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Calder v. Bull, 3 U.S. 386 

Supreme Court of the United States






The Role of the Supreme Court in the Constitutional Order




The Sources of Judicial Decisions

Quick Notes

Justice Chase

o         There is an unwritten Constitution, consisting of principles of natural law, which is enforceable as against the states even though it cannot be found in the Constitution.


Justice Iredell

o         The written Constitution is authority against the position that courts may call on principles of natural justice.

Book Name

Constitutional Law : Stone, Seidman, Sunstein, Tushnet.  ISBN:  978-0-7355-7719-0.



o         Whether the Connecticut legislature Act to change the law, which enabled them to the Bulls to appeal the case was valid?  Yes,



Probate Ct.

o         Bulls were denied inheritance and money was give to Calder.

S.Ct  Ct.

o         Calder somehow persuaded the Connecticut Legislature to that allowed them to appeal after the statute of limitations has run.

o         Probate Courts decision was reversed.

o         Calder appealed.


o         Affirmed legislatures action on the grounds that it did not impair a vested right.




Key Phrases


Pl Calder

Df Bull

Party Description

o         There was a dispute over a will.

o         A probate court decree had refused to approve a will.

o         The persons who were the beneficiaries of that will had the judgment set aside and a new hearing was granted, at which the will was approved.

o         There was a Connecticut law that allowed the probate court to be set aside.


Wording from the case itself

o         The Legislature of Connecticut, on the 2d Thursday of May 1795, passed a resolution or law, which, for the reasons assigned, set aside a decree of the court of Probate for Harford, on the 21st of March 1793, which decreed disapproved of the will of Normand Morrison (the grandson) made the 21st of August 1779, and refused to record the said will; and granted a new hearing by the said Court of Probate, with liberty of appeal therefrom, in six months.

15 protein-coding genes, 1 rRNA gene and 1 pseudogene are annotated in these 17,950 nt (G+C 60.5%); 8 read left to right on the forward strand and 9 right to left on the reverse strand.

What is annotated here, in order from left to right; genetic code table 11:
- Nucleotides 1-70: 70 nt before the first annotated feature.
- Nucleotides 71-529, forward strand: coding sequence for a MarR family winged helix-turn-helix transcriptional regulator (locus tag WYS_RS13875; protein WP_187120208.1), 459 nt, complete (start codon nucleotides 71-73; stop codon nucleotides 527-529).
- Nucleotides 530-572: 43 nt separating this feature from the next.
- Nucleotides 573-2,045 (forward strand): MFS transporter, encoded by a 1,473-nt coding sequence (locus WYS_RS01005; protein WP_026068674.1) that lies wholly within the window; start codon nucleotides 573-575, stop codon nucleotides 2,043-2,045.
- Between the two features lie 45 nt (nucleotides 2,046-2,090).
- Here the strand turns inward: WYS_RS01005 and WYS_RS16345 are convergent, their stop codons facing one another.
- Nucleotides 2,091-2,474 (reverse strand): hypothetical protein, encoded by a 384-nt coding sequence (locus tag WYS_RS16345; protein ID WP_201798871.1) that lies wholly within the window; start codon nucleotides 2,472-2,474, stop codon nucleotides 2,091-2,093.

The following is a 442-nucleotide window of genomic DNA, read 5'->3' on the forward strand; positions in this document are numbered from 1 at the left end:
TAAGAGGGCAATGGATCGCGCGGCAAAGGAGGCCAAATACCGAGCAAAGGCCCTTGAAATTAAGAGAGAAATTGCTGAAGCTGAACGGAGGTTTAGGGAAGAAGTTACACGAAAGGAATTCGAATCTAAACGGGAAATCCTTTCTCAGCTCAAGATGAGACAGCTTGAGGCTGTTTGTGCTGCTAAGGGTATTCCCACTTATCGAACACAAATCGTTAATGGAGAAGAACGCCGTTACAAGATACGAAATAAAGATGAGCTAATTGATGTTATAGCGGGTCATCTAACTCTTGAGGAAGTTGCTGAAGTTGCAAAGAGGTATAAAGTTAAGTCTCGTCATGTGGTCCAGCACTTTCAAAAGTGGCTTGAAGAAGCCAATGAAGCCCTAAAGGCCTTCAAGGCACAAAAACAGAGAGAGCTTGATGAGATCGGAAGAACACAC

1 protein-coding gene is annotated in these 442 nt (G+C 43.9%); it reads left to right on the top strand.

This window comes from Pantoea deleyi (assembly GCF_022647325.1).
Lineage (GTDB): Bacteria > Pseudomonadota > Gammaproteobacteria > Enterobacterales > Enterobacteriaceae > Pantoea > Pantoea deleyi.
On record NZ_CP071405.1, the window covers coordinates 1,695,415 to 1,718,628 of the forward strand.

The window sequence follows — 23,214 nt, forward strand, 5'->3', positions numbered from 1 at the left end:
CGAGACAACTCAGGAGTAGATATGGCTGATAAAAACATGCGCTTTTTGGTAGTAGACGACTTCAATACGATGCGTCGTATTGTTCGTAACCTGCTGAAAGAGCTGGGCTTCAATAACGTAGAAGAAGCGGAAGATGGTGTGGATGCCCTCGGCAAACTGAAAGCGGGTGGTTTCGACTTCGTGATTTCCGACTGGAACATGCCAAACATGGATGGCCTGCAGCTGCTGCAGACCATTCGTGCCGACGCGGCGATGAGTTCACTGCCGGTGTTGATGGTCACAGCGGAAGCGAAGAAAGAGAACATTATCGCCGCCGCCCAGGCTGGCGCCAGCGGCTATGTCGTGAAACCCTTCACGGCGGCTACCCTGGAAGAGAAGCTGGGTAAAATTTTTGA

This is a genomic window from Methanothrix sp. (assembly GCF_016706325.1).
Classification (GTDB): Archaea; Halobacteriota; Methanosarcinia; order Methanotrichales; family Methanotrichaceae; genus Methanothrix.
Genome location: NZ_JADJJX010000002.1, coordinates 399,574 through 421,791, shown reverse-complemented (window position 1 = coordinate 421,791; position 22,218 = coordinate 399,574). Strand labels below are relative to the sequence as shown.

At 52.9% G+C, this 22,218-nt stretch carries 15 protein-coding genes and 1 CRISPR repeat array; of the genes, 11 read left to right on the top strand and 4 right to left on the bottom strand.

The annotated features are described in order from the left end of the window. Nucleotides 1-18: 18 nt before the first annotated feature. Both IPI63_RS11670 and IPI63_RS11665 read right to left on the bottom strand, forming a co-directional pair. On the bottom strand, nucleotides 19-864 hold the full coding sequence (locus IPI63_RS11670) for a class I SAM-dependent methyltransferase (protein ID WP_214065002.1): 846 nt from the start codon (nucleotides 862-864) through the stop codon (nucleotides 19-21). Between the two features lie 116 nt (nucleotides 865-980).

Actual Story

o         When Morrison died, his will stated that Mr. and Mrs. Bull were to be the beneficiaries.

o         Due to some problems with the will, the Bulls were denied an inheritance by a Connecticut Probate Court.

o    Instead, the Court gave the money to a guy named Calder.

o         The Bulls attempted to appeal the decision more than a year and a half later, but they found that under State law, the Statute of Limitations for filing an appeal was 18 months, so they lost their chance to appeal.

o         The Bulls persuaded the Connecticut legislature to change the law, which enabled them to successfully appeal the case.

o         On appeal, the Court reversed and gave the inheritance to the Bulls. Calder appealed.

o    Calder argued that the Connecticut legislation a violation of Article 1, Section 10 of the Constitution, which prohibits ex post facto laws.

  Ex post facto means that the act took place before the law changed, and so the act can't be judged by the new law.

  In this case, Calder argued that the principle of ex post facto meant that even if Connecticut changed the Statute of Limitations, the courts couldn't retroactively apply it to the Bull's case.

o         The US Supreme Court found for the Bulls.

o    US Supreme Court found that the Connecticut legislation was not an ex post facto law.

o    The Court distinguished criminal rights from private rights, arguing that restrictions against ex post facto laws were not designed to protect citizens' contract rights.

o    The Court found that while all ex post facto laws are retrospective, all retrospective laws are not necessarily ex post facto. Even "vested" property rights are subject to retroactive laws.

Topics of the Case

o         Both Justices agreed that the legislatures action was not an ex post facto law.

o         But they disagreed over the appropriate role of natural law in constitutional interpretation.


Justice Chase unlimited power is not was the People agreed to

o         I cannot subscribe to the omnipotence [unlimited power] of a State Legislature, or that it is absolute and without control; although its authority should not be expressly restrained by the Constitution, or fundamental law, of the State.